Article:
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The Club of Right-Wing Apostles

by Thomas Schwendener
Two chief advisers to Donald Trump have launched a think tank for "global freedom" in Zug. At the founding event, the Swiss U.S. ambassador spoke about the "woke inquisition."
Right-wing liberal experiments : the club of right-wing apostles

By Thomas Schwendener
[This article posted on 1/18/2023 is translated from the German on the Internet,!M4EQXWTQ8R36.]

"This is not a cocktail party, tonight the work begins," Scott W. Atlas implores the audience in the large hall of Zurich's Metropol restaurant. Under Donald Trump, Atlas was head of the pandemic task force; last spring, the radiologist traveled to the Limmat City to inaugurate his Swiss think tank: the Global Liberty Institute. Atlas has seen his liberty threatened by the "cancel culture" ever since he was publicly criticized by nearly a hundred professor:ins for his Corona trivialization.

Joshua Rauh, formerly Trump's senior economic adviser and the think tank's second co-founder, outlines the initiative's grand narrative at the Metropol, records of the event show: After the financial crash of 2008, both government spending and government powers would have increased - only to eventually get completely out of hand in the pandemic. In a "Great Reset," the state's claims to power are being pushed by elites from the cadre of the World Economic Forum (Wef). At the same time, the OECD is establishing a "tax cartel," while the International Monetary Fund is pushing for higher government spending, Rauh told the 150 or so visitors to the founding event.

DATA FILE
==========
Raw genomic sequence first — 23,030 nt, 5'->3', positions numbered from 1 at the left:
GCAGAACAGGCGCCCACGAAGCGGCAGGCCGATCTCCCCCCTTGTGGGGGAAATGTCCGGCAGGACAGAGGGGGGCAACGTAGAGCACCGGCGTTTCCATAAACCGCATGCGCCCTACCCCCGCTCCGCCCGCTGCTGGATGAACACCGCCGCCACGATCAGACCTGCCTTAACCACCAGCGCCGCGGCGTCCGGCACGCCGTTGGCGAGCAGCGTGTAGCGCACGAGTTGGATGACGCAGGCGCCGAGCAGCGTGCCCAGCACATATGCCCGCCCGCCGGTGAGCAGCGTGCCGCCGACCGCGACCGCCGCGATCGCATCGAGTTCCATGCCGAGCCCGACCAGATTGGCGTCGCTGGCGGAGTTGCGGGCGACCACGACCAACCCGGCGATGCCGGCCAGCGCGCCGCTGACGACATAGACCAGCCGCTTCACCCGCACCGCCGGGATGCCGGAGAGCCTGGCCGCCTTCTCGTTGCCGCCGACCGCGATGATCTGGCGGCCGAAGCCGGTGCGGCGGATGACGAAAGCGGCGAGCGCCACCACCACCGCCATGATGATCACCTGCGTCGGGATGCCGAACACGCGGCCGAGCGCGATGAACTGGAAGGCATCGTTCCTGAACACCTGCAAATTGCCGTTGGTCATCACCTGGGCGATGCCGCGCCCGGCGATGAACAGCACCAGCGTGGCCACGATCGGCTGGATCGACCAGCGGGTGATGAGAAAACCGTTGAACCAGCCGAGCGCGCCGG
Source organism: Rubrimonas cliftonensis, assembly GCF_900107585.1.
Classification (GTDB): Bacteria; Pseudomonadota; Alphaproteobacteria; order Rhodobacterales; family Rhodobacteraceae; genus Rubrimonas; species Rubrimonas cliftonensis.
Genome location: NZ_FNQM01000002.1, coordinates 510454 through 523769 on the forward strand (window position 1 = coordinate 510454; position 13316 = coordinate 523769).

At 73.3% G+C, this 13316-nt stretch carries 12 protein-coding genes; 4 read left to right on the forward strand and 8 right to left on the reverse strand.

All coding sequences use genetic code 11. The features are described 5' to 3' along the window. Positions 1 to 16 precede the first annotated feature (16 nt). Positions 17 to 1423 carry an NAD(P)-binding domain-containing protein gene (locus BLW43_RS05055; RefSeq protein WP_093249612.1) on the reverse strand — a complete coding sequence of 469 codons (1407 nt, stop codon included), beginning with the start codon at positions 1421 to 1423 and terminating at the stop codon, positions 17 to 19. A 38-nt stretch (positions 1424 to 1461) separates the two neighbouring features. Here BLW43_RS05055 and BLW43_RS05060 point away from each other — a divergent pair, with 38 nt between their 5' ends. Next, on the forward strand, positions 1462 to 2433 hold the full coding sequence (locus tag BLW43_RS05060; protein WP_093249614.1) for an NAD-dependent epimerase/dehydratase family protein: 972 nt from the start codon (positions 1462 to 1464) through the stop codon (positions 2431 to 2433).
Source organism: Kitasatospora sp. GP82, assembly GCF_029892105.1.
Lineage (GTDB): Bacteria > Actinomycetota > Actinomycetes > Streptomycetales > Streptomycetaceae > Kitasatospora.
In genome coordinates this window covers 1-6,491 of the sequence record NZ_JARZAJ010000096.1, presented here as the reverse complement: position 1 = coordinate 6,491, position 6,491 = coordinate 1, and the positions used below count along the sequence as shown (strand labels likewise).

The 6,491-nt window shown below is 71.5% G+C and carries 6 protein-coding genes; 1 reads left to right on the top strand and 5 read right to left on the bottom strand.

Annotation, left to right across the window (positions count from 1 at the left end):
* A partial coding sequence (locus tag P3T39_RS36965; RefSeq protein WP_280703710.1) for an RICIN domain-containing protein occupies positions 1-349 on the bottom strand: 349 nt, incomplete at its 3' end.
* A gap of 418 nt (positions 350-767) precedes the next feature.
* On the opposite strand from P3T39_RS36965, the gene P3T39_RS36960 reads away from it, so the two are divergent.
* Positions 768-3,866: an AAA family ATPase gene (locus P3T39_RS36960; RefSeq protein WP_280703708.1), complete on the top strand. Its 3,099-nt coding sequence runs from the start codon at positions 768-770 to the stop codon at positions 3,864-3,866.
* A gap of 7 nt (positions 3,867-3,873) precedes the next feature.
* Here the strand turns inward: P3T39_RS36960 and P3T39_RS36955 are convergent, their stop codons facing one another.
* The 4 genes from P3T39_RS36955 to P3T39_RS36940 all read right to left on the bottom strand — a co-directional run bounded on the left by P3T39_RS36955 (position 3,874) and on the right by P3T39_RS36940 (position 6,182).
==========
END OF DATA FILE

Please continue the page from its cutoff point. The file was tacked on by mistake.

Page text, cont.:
The specter of socialism

The "Great Reset" - a crisis initiative of the WEF - has long been part of international conspiracy myths: the pandemic, he said, was orchestrated by a global elite to gain even more political and economic power in a new world order. The Global Liberty Institute's flagship paper does not go quite that far, but it too conjures up the specter of socialism: under emergency laws, the state has taken over large parts of the private sector, and it has no intention of relinquishing power even after the crisis.

The narrative is right in line with the Hoover Institution, where Atlas and Rauh conduct research. The influential conservative think tank at California's Stanford University was founded in 1919 by future U.S. President Herbert Hoover. Its purpose: "protection of the American way of life." This included, in particular, the "fight against socialism," which was to take a back seat after the Cold War. The think tank is financed by right-wing and libertarian billionaires, but also by the oil and chemical industries.

Working on a future elite

In Zurich, Joshua Rauh explained in libertarian pathos that they want to establish an international organization that stands for free markets and free people. The Global Liberty Institute is also intended to train the next generation of the private and governmental leadership elite, the founding duo said in late November on the conspiracy-savvy program "The Next Revolution" on the right-wing U.S. channel Fox News. In February, the first "rising leaders" are to be trained in a posh Florida hotel to restore "individual and economic freedoms" in the longer term. Zurich is then to be graced with a similar training event in November. The approach is similar to a successful strategy of the Hoover Institution, which provided about thirty staff members for the neoliberal restructuring under Ronald Reagan in the 1980s.

Scott W. Atlas sees Switzerland, with its strong private sector and limited central government power, as a key partner in an international alliance against "unfreedom," as he explained at the founding event. In Zug and Washington, the two heads of the Global Liberty Institute, together with the founder of the investment firm Riverwood Capital, have registered a tax-exempt foundation. The small town in central Switzerland was chosen because it is a center for business and technology, writes Rauh on request. The foundation was taken over by the trust company Fidura, which belongs to the business empire of the recently deceased Hans Durrer. The latter had built up the SVP of the city of Zug in the nineties.